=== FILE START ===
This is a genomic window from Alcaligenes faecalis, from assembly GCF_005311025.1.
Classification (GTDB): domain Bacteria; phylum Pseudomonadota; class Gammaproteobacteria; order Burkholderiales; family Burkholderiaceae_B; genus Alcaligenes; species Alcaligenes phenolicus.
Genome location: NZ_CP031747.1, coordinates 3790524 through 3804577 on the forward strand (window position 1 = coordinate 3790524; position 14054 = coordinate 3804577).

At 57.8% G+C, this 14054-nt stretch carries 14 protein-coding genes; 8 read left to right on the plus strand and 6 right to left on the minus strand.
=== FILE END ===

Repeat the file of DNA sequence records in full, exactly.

This is a genomic window from Alcaligenes faecalis, from assembly GCF_005311025.1.
Classification (GTDB): domain Bacteria; phylum Pseudomonadota; class Gammaproteobacteria; order Burkholderiales; family Burkholderiaceae_B; genus Alcaligenes; species Alcaligenes phenolicus.
Genome location: NZ_CP031747.1, coordinates 3790524 through 3804577 on the forward strand (window position 1 = coordinate 3790524; position 14054 = coordinate 3804577).

At 57.8% G+C, this 14054-nt stretch carries 14 protein-coding genes; 8 read left to right on the plus strand and 6 right to left on the minus strand.